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Here is a time-compressed video of my first game of Subterfuge. That’s nearly 205 hours that’s been sped up to fit into one minute. Each second is three and a half hours of game time. And like everything compressed in such a way, it’s hard to see the detail.

Every time a sub leaves an outpost represents long, intense minutes, hours or days of planning, calculating and communicating. “What happens if I send these drillers here? Will my opponent reinforce? Can I trust my neighbor not to attack if I briefly leave my border with them a little weaker?” So you ask them, maybe, and they say “Yeah, sure. We have a truce.” Or maybe you don’t ask them, instead opting to lie to them. You say that, just outside of their radar range, you can see that their other neighbor is building up a massive fleet, encouraging them to divert their attention. And uh, oh, it has an assassin on board.

Much of the strategizing and bluffing in Subterfuge has to do with “specialists,” like the assassin. These are those little white icons next to some subs in that video. They offer you various edges: the smuggler moves between outposts you own more quickly, so that you can shuttle your drillers around more efficiently. The assassin eliminates any other specialists it gets into combat with. Once a day, you can choose one of these from a random set of three.

Anyone who can see your queen can see what specialists you have available to hire, and they can plan accordingly. Maybe they see that you have the specialist that zaps your outposts’ shields, so they’ll recruit a specialist that reinforces their defenses. Or maybe they’ll spoil your explosive surprise attack by trading that info to a neighbor, who can then work it into their predictions and plans.

The numbers in Subterfuge, like the specialists, are straightforward and easy to manage once you know them. Information in Subterfuge orbits between being totally hidden and totally transparent. And because you have so much time to consider this information, it’s easy to convince yourself that if you can only hold all of the variables in your head at once, if only you can make every possible calculation, then you can plan for any eventuality. Just manage your resources, control your visibility, and understand how other players in the game relate to each other. Play the game the right way and you’ll win.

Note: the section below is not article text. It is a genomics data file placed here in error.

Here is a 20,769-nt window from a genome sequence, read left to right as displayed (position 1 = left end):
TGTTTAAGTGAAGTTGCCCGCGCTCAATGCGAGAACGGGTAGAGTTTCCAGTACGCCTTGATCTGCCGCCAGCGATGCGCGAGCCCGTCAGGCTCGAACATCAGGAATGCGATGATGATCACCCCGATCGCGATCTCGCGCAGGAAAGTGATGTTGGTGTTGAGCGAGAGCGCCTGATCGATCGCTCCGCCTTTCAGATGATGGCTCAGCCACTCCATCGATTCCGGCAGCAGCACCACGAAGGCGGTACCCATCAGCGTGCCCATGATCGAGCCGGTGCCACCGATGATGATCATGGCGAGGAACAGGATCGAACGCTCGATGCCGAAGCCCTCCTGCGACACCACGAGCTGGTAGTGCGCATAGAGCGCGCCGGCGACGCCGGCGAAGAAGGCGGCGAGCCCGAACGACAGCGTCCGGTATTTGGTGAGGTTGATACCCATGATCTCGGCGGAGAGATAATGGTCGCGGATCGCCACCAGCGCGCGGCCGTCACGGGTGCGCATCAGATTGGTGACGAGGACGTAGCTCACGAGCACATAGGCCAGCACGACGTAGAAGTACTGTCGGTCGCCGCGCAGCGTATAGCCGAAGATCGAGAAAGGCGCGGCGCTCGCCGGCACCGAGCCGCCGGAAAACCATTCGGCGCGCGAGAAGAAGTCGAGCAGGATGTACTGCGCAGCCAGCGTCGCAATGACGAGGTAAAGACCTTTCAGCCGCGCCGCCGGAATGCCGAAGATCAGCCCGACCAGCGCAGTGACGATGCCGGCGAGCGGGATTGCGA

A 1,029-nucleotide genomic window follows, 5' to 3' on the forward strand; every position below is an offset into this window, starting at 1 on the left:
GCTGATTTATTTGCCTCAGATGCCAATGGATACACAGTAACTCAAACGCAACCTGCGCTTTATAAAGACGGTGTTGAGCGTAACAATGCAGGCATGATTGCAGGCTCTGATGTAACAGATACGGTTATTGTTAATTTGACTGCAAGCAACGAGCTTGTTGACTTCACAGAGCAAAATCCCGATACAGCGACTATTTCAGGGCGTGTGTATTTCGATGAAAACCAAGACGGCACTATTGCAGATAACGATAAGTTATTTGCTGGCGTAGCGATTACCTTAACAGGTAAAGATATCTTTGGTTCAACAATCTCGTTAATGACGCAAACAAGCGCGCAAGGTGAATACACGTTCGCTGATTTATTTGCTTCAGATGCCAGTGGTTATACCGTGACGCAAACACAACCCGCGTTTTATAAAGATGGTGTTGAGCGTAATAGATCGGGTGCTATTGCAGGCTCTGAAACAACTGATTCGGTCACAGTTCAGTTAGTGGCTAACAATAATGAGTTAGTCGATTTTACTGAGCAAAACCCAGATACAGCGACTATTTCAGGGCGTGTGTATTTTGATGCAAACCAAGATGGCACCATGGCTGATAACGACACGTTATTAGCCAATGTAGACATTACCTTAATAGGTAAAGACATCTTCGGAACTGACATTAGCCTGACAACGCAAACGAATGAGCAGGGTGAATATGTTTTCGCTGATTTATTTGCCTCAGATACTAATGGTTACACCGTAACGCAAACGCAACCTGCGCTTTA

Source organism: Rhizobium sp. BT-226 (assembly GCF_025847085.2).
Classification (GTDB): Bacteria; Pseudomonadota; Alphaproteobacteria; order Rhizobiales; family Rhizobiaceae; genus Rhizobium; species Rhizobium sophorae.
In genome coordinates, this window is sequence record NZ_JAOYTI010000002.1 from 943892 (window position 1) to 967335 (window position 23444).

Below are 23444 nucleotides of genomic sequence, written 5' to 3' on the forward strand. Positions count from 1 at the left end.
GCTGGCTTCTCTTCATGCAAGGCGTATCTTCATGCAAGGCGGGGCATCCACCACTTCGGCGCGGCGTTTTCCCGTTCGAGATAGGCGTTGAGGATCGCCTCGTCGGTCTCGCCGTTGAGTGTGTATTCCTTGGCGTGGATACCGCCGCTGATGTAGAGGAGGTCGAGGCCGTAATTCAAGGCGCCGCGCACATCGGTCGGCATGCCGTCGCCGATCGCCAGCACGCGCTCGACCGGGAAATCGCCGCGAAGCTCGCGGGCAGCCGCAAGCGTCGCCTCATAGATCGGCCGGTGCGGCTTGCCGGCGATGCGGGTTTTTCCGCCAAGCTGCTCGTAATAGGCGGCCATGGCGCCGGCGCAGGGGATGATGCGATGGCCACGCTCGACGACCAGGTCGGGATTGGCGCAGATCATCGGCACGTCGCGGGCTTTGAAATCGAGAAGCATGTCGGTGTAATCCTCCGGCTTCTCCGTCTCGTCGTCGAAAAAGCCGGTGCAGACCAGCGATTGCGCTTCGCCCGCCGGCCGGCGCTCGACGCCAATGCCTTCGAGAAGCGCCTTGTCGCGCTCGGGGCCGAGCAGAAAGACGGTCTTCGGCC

And then something unpredictable happens, and everything falls apart. Watch, 18 seconds in, as the red player launches a bomb northward from his central outpost of 60+ drillers. Just a couple of moments (that is, a couple of hours) later, the pink player to his north quits, leaving his resources up for grabs. And then off to the sides of the screen, a few seconds (hours) later, the tan player off to the left resigns later that day. You can barely see it, over in the periphery.

There’s always something in the periphery, just barely out of sight. Hard to judge. Hard to plan for. A history you don’t know: are blue and green friends out of game? Do they have a truce? An unexpected specialist; a gift disguised as an attack; an undefended, but hidden queen?

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This is why, despite the ability to set orders days in advance, I was staring at Subterfuge in the middle of the night. Because all at once, it convinced me that I could put together a plan that worked, while simultaneously making it increasingly hard (and interesting) to do so.

So I stayed up late, ran the numbers, maneuvered troops, sent messages. I scrambled to grab first place. And then I realized that holding onto first was a much more stressful and complicated task altogether. So I stayed up later. Because that week especially, I’d been desperate to put something, anything, together that worked.

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There’s a good chance that you’ve totally missed this “formalism” debate. Or maybe you’ve noticed it in the corners of your Twitter feeds, or addressed in a single, tangential paragraph of a longer article.

This debate, in the most reductive summary possible, centers around a number of questions regarding how we think about and design games. Should we focus on game “form” or on game “content”? Is there something dangerous in prizing one over the other? Which of the two does the larger culture focus more on? And what do we mean by this elusive thing called “form” anyway?